should you be spending your life with someone who is not going support you in your dreams

You have one life, it’s precious.

What about your family and your friends. Are you spending time with the sort of people you will encourage you?  TEDxTarnow, and other TEDx-es, are full of of people who will inspire you and encourage you.  My father when he taught at Oxford University told his students,  "You will learn more from each other than me”.  This can be generalised. Choose who you spend your time with carefully.  


Do you have an  opportunity mindset - is your radar switched on for opportunity? 


Are you spending your time getting new experiences, meeting new people. talking to strangers. exposing yourself to diversity, the more diversity of experience, the more opportunities you will have, and if you come across someone doing something fantastic, consider offering to help them or join ing them - but remember this.

If you offer to join them or to help them ., they might say "no".  All of the opportunities I’ve had  either resulted from when people approached me, and asked me for help, or more often me going to them and offering - and people do say "no".


The other side of opportunity is accepting the risk of rejection.

and what about your self awareness? - I told you that when I was younger I didn’t realise I was driven by the need to look good in the eyes of other people. TEDx-ers are driven by the desire to share "ideas worth spreading".  If that’s what drives you, let that be your thing, but if it isn’t that, get to know yourself, understand what motivates you, and that will truly drive you forward.

So to close, I want to tell you that I have been through the story of a young man who didn’t know how to achieve the impact he wanted, who worked through life trying to look good in the eyes of other people, and now I’ve ended up on stage in front of you today because it is not about me and my ideas, that’s not the route to impact and effectiveness.  It doesn't mean everything works for me. It doesn’t mean that everything is easy - and believe me (and the other speakers will confirm this - giving a TEDxTarnow talk isn’t an easy thing to do)  but I am at peace. Because am I doing what I believe in and I want to do. If I have a plan - I work on it.  But if I don’t have a plan, I work on my "opportunity readiness” because I know that will bring me closer to my life’s goal of having an impact and making positive change.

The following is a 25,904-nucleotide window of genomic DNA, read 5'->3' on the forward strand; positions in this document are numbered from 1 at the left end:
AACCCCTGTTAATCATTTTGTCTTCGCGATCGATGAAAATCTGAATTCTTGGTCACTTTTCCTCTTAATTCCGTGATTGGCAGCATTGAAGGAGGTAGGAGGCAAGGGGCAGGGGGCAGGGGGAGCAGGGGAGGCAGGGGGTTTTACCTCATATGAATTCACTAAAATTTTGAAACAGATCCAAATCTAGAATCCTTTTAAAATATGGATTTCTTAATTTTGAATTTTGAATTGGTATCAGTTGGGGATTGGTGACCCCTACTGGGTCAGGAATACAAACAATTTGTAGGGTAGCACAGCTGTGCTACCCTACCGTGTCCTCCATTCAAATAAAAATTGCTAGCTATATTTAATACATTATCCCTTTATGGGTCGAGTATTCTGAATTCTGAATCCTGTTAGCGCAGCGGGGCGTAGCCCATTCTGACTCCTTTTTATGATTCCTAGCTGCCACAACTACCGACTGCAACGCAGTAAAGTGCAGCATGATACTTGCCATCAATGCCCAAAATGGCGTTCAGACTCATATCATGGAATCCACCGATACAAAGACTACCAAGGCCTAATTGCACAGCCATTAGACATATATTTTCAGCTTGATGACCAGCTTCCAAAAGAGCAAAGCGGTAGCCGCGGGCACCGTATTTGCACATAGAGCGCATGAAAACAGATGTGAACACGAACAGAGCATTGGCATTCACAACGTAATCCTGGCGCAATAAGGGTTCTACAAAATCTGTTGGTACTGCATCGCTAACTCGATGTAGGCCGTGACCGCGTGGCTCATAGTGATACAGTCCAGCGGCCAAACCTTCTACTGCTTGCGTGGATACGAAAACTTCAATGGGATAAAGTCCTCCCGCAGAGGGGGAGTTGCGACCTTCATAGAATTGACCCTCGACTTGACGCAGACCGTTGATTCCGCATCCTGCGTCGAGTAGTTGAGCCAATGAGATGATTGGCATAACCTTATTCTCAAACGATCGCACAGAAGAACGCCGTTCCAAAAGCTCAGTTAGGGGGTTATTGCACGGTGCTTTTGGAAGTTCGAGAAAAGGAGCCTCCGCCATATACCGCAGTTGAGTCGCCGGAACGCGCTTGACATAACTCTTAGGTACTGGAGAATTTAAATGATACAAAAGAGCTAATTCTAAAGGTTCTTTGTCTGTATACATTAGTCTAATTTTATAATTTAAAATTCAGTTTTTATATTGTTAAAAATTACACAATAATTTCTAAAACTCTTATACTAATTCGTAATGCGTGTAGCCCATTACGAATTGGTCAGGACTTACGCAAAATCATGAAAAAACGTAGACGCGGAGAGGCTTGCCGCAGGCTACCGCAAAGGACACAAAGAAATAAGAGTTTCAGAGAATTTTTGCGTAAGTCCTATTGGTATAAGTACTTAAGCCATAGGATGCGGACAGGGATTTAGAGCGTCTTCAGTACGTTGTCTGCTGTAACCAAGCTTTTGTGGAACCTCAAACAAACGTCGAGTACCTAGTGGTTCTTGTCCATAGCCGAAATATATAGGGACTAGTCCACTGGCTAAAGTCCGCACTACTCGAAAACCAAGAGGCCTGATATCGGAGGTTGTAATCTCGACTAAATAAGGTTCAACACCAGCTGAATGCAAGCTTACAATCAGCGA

And you don’t  know whether your opportunity will be in five years from now, five  months from now, five days from now or tomorrow. You can do the same as me, you can work on your opportunity readiness. So what does that mean?  I told you already: get into shape, turn your radar on, talk to strangers, offer to get involved, be ready for rejection.  

And don’t do it next week, don’t do it tomorrow. start today.